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The Early Days

According to the Londonderry Guardian of 1866, the Britannia started life as a flute band, unformed and carrying crimson banners with the Derry Arms.

In 1876 it changed to Brass and then in 1881, it became Brass and Reed. The first known photograph was taken on Derry Walls in 1881.

Reports in the papers of the day describe the band attending the traditional celebrations, playing at regattas (even being towed along in a barge) and performing at the laying of the fountain stone of the Apprentice Boys Memorial Hall.

The Twentieth Century

A photo of 1905 shows the band as winners of a cup at the Londonderry Feis and includes members whose descendants are still actively involved.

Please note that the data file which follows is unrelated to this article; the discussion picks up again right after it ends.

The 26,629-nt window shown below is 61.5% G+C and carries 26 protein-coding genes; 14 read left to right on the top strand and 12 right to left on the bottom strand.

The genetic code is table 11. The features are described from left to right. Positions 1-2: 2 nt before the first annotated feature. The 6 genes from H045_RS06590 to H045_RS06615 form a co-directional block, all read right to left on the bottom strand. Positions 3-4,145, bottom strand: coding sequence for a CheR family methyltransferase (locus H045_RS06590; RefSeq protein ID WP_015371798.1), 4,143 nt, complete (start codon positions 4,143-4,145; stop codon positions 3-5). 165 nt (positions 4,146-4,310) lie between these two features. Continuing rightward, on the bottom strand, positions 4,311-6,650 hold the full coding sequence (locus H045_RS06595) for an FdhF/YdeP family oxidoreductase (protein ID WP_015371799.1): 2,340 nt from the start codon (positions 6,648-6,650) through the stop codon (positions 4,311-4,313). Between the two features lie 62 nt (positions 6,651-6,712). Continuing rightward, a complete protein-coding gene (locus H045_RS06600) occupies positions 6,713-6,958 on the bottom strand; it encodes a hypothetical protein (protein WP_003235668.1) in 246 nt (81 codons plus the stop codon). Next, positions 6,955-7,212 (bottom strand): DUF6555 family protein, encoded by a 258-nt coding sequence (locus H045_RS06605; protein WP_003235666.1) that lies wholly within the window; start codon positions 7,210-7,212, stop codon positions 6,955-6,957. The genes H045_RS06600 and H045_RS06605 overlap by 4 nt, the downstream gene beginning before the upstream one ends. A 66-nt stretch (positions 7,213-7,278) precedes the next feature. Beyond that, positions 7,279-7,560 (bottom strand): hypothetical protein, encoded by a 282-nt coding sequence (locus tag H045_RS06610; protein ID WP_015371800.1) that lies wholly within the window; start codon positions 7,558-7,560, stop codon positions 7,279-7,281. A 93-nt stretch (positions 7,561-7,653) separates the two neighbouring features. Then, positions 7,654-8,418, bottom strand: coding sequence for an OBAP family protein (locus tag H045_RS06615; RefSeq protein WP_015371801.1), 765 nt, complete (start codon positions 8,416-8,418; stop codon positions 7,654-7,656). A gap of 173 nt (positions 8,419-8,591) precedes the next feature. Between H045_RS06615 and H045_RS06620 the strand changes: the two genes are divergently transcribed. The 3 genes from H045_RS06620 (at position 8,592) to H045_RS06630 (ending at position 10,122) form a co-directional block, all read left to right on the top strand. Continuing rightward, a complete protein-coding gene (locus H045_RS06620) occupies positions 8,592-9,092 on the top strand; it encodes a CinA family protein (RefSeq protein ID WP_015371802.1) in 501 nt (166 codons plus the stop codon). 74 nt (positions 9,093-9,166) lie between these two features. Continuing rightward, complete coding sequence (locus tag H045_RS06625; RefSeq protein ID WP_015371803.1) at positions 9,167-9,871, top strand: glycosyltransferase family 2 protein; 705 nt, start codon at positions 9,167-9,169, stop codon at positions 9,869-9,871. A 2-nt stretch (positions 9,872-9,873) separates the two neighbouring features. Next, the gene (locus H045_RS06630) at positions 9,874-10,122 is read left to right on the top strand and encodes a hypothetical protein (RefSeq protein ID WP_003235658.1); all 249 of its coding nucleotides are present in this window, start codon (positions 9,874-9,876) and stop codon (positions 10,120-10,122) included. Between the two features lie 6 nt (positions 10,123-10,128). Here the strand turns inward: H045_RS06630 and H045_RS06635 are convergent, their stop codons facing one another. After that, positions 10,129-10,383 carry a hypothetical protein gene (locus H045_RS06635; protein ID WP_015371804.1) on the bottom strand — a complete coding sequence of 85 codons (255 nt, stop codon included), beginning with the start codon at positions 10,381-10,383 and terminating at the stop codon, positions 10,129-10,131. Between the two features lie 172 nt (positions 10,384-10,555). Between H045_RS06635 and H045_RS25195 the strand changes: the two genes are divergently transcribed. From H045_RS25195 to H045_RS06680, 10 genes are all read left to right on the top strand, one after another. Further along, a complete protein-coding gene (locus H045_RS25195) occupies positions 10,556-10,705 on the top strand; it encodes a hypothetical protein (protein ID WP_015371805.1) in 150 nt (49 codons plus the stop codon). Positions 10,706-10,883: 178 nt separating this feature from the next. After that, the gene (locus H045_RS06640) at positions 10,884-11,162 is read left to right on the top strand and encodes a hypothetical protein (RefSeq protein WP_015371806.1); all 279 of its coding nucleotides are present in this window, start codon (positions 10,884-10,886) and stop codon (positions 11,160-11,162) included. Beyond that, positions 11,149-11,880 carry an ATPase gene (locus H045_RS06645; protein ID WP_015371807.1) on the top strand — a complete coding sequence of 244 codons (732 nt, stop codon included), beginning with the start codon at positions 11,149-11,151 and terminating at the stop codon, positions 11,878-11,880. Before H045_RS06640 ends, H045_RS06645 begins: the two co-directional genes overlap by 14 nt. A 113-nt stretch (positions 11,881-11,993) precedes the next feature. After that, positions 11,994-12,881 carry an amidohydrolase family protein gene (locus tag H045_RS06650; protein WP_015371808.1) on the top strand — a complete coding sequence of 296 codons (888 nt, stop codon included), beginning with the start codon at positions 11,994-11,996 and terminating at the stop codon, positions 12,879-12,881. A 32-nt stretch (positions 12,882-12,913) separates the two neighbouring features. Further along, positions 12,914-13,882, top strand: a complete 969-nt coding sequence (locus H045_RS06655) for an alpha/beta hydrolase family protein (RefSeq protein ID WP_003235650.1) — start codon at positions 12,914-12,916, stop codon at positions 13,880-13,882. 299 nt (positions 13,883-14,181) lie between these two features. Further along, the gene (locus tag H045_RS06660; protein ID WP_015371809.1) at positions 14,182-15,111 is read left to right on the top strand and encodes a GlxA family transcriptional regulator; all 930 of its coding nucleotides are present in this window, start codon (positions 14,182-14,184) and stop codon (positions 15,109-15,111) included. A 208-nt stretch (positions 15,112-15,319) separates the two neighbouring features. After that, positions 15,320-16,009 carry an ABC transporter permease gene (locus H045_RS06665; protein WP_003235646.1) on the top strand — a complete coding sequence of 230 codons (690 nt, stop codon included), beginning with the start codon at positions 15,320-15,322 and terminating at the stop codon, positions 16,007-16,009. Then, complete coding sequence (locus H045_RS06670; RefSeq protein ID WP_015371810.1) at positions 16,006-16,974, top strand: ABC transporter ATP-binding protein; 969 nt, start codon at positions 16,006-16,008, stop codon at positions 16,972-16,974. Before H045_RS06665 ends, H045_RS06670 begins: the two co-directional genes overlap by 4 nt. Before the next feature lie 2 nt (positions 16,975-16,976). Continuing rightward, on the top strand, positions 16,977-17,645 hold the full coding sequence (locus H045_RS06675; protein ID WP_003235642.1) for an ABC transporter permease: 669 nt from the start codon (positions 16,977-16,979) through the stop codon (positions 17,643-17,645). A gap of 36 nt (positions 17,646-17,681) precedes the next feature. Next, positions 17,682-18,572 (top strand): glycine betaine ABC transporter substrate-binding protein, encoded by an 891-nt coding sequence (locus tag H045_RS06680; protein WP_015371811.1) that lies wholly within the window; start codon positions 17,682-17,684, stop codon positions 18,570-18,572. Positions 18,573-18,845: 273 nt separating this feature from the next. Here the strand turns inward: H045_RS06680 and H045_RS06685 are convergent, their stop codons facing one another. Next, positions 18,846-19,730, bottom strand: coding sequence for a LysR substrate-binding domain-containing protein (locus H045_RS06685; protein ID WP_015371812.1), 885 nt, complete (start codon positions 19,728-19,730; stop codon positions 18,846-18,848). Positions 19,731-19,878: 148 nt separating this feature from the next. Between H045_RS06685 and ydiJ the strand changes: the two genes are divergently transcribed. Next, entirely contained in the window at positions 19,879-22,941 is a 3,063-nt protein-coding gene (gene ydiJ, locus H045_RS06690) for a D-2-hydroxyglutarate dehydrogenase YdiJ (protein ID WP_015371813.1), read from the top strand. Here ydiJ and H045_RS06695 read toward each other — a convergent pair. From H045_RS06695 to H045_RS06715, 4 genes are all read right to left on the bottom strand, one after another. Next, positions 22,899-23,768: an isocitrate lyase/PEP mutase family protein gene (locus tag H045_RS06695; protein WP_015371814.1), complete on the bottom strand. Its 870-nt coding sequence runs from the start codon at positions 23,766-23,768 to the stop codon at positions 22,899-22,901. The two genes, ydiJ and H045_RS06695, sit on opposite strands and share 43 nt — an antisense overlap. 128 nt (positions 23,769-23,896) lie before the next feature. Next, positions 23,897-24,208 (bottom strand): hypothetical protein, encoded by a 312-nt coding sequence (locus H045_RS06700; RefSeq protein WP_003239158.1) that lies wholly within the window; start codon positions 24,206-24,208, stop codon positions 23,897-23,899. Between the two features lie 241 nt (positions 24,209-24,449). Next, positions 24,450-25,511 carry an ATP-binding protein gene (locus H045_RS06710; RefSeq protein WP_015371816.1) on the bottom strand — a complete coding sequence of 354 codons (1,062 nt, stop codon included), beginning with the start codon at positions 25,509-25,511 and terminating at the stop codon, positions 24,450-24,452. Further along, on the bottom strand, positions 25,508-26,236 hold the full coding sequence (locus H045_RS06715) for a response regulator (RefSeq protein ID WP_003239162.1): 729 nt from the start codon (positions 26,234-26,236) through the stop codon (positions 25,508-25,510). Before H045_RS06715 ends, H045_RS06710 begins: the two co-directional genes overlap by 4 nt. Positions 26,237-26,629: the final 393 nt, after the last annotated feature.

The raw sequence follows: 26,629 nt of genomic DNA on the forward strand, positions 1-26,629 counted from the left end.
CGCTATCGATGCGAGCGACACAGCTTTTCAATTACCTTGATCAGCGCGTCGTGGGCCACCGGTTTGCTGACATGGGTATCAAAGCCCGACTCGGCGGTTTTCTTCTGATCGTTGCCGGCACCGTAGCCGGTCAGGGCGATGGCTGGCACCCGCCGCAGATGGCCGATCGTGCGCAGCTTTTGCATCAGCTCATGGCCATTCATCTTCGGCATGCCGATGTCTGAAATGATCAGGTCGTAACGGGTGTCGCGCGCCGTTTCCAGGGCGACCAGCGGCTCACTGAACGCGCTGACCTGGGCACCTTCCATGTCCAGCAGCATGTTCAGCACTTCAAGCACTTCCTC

Sir Edward Carson visited the city in 1912 and was led across the bridge by the ‘Britannia’. Many reports appear in the local press of the ‘Twenties’ with the band entertaining at sports days, soirees, Ballyarnet Races and more regattas.

We have a beautiful programme of the band sharing a concert with the Ulster Amateur Flute Band in the Guildhall in 1932. Three years later the Britannia Hall was built by its own members and requisitioned by the Canadian Navy during the war.

New Uniforms (£15 each) and instruments were purchased in the early Fifties and photos show the band increasing in strength.

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